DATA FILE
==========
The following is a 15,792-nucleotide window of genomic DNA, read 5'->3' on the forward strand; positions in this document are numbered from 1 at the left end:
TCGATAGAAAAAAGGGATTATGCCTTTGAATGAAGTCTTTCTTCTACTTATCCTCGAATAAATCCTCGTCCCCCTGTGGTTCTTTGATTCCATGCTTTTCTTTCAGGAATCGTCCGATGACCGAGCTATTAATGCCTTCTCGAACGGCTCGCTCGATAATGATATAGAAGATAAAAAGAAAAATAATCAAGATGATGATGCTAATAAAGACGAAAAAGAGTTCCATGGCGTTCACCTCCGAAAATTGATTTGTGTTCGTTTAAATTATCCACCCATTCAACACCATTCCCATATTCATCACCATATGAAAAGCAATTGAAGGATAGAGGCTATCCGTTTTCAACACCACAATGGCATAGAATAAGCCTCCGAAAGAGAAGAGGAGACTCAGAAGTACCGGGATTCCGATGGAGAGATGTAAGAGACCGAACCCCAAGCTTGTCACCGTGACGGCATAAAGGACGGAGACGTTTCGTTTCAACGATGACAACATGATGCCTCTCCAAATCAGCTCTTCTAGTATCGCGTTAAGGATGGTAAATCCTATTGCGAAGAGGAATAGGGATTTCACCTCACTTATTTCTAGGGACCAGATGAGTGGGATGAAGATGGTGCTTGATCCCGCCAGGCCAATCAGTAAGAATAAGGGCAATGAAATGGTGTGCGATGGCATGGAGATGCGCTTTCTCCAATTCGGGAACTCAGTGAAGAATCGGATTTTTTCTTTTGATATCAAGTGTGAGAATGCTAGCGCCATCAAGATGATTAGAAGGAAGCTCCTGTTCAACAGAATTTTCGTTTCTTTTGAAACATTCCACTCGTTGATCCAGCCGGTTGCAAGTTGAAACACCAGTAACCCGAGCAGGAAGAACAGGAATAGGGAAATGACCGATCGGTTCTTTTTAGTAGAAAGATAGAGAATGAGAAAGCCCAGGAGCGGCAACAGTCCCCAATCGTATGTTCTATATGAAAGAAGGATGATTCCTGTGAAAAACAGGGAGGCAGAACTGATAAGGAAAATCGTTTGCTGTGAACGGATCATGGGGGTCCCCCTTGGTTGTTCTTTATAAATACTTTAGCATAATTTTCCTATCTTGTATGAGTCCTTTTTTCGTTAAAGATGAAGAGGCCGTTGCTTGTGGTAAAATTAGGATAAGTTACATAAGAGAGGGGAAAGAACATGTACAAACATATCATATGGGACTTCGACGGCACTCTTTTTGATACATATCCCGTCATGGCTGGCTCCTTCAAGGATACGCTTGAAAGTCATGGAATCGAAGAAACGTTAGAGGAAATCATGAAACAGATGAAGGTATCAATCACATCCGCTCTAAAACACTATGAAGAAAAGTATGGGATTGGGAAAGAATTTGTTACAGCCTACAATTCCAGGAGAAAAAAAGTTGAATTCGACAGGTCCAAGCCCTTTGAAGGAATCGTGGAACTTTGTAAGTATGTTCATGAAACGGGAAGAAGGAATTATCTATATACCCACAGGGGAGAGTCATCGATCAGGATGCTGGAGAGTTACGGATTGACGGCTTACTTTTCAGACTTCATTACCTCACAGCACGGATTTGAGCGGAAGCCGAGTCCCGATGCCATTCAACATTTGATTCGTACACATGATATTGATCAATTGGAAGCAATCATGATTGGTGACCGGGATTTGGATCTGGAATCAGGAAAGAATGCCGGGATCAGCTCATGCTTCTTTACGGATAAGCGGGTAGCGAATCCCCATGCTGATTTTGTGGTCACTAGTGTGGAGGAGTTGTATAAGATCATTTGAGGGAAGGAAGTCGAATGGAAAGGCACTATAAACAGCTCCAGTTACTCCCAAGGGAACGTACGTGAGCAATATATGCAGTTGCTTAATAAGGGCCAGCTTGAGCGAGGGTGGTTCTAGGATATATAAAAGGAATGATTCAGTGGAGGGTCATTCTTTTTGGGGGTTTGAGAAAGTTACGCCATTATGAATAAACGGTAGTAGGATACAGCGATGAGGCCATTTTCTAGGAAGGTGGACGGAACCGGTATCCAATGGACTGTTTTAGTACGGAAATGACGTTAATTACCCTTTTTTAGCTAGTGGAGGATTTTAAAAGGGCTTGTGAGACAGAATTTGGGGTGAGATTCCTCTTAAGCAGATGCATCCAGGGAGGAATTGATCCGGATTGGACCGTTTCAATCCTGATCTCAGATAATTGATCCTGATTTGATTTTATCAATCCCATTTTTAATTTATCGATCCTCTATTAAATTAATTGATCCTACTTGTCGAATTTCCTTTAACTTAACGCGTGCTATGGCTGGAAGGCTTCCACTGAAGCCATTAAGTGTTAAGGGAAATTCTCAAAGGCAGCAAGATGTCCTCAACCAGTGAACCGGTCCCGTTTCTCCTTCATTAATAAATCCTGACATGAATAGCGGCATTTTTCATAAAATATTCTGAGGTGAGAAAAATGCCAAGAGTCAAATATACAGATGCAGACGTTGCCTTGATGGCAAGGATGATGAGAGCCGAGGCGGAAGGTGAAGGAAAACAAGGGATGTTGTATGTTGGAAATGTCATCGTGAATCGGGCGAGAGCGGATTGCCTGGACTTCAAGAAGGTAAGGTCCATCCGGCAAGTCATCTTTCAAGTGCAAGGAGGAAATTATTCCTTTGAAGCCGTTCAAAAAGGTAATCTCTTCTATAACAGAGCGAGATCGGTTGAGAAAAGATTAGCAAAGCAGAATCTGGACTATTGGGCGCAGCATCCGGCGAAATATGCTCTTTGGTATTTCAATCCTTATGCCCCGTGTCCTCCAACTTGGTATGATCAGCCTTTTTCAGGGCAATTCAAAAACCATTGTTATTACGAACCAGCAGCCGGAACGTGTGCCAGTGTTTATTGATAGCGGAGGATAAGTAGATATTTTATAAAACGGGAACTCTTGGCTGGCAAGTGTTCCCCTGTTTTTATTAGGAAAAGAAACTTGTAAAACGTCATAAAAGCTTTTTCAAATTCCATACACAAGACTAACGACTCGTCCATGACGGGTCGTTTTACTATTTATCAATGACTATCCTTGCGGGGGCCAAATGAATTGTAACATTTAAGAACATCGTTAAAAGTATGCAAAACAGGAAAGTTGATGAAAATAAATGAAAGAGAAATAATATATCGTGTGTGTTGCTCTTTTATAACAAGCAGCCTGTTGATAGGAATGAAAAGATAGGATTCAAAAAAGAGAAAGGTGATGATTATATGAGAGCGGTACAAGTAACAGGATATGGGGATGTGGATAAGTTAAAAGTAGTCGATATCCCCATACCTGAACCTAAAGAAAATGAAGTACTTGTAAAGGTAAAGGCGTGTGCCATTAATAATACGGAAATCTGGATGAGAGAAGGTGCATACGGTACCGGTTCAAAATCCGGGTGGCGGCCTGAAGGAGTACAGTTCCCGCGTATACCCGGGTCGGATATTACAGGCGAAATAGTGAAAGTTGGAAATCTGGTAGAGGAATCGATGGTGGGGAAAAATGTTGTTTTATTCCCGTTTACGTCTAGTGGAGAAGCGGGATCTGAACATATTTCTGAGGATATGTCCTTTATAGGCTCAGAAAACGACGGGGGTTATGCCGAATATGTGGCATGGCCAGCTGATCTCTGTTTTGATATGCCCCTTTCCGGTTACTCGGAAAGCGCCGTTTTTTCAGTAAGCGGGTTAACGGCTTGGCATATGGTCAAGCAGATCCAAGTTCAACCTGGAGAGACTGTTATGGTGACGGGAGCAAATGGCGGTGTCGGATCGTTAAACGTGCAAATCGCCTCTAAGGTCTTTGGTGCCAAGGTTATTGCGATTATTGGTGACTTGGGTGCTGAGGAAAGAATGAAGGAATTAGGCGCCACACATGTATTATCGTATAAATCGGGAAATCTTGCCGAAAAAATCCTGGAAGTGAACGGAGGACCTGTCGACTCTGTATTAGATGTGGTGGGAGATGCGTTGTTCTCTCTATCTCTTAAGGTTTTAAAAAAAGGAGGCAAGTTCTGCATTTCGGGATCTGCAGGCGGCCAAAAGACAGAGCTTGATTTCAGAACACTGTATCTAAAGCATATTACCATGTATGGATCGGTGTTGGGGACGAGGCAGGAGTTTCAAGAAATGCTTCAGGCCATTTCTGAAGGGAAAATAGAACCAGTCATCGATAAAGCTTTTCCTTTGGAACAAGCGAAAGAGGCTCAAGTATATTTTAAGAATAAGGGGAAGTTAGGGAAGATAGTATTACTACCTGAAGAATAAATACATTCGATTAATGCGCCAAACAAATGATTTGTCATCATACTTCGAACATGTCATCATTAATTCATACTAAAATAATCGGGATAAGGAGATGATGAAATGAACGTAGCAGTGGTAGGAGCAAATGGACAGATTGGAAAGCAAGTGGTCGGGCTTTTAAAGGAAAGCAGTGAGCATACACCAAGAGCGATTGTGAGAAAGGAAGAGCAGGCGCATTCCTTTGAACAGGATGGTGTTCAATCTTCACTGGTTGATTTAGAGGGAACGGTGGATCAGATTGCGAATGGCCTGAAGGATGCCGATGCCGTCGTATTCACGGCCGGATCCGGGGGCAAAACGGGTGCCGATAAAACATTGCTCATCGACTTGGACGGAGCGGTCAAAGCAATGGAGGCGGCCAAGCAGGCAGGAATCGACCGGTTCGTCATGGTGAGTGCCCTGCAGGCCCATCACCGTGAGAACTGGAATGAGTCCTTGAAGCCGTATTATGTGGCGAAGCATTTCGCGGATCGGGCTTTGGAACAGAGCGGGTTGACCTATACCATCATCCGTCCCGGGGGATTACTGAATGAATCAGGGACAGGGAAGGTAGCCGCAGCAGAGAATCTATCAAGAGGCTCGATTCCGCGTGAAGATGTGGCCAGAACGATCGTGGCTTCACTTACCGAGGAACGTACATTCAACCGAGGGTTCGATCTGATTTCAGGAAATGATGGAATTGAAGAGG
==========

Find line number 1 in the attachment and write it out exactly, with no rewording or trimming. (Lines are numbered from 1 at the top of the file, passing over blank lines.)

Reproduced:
The following is a 15,792-nucleotide window of genomic DNA, read 5'->3' on the forward strand; positions in this document are numbered from 1 at the left end: